Saturday, November 12, 2011

Protecting all the sacred cows

Tuscaloosa Greensboro AvenueImage via Wikipedia
Tuscaloosa, Ala., now appears to be in The Record's circulation area.

Interim Editor Doug Clancy gives Governor Christie's education czar a front-page platform today to argue the GOP bully isn't anti-union.

LOL. That's like claiming head Assignment Editor Deirdre Sykes isn't chiefly responsible for The Record's pathetic coverage of Hackensack and other towns.

Shot in the foot

Did anyone read the caption under the big Veterans Day photo on Page 1? It's from Tuscaloosa, Ala. What's that doing on the front of a local North Jersey newspaper?

Veterans Day. Election Day. A big snowstorm that knocks out power to 175,000. (The biggest cheese to lose power was Francis "Frank" Scandale, the editor who was fired on Halloween, the day after the nor'easter, when he ran out of treats.)

The editors always seem to find one excuse or another for not covering municipal news. Today, there's lots of Veterans Day and election news crowding out just about everything else.

Anger management

In the week after the Oct. 30 snowstorm, Clancy and the other editors were  made so uncomfortable by the anger of PSE&G customers at the glacial pace of the cleanup, they often buried that frustration deep in stories and then banished the accounts to inside the Local section.

Guess what? They're still angry, and it's clearly evident from letters on A-11 today -- another case of the editors letting readers take on sacred cows like Public Service Electric & Gas Co. and the Board of Public Utilities.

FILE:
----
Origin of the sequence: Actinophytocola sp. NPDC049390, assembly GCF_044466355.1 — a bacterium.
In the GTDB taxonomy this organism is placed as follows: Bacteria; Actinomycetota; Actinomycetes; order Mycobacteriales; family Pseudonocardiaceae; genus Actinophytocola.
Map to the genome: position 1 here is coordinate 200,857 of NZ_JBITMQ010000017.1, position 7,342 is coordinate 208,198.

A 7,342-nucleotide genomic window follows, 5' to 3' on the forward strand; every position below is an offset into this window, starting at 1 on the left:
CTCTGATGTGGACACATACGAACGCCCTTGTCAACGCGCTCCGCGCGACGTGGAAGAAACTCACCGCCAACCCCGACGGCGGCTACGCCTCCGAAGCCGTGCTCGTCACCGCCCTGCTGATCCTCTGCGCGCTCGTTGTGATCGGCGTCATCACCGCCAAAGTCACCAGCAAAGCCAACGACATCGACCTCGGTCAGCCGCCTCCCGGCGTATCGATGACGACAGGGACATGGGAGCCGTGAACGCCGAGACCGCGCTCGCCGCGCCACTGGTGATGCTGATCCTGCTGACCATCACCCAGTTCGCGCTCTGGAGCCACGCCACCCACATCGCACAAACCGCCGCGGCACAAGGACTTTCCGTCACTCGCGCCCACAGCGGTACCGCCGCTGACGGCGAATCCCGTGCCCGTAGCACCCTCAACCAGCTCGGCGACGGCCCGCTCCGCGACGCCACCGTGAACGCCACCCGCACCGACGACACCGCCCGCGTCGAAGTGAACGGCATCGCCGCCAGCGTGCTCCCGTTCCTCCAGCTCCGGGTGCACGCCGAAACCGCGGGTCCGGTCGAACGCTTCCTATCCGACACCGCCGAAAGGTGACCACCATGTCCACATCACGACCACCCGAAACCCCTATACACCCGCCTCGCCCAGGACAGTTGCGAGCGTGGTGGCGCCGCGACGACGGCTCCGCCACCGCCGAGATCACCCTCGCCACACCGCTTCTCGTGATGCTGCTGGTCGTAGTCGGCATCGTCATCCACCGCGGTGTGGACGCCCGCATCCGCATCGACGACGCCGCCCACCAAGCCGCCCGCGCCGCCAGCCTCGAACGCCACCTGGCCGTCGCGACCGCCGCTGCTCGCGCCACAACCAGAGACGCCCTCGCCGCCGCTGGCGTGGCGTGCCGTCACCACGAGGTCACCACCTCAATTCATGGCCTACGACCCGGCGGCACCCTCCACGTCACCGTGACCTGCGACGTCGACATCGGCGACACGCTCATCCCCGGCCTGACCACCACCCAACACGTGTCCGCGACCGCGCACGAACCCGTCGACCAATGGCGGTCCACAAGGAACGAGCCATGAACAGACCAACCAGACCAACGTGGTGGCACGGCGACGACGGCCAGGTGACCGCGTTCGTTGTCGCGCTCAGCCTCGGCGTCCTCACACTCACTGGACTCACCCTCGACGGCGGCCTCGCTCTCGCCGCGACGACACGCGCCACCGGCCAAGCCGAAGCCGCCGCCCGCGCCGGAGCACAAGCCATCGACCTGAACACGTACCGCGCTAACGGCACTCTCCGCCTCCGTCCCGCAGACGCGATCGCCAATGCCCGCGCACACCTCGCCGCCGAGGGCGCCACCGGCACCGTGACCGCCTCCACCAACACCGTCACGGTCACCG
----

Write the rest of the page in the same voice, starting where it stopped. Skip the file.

The letters discuss a lack of coordination between local police and the utilities, a lack of communication among utilities and customers, Board of Public Utilities "cronies," a lack of preventative maintenance and the utilities trying to recover repair expenses through rate hikes.

If readers have to expose the sacred cows in letters -- because their voices are buried in news stories -- what are Clancy, Sykes, Editorial Page Editor Alfred P. Doblin and the others doing for all the  money they're being paid by Publisher Stephen A. Borg?

Iron stomachs

In Better Living, a cover story on chain restaurants is a slap in the face to locally owned restaurants and seems designed to keep the chains' advertising dollars flowing into the paper's coffers (F-1).

Only Legal Sea Foods, among the chains mentioned, has serious food. The Cheesecake Factory, for example, fails miserably in trying to reproduce every ethnic cuisine under the sun, and doesn't "offer good value," despite what the story says.

Where is Restaurant Reviewer Elisa Ung? Doesn't she have the stomach to sample chain food and write an honest assessment?

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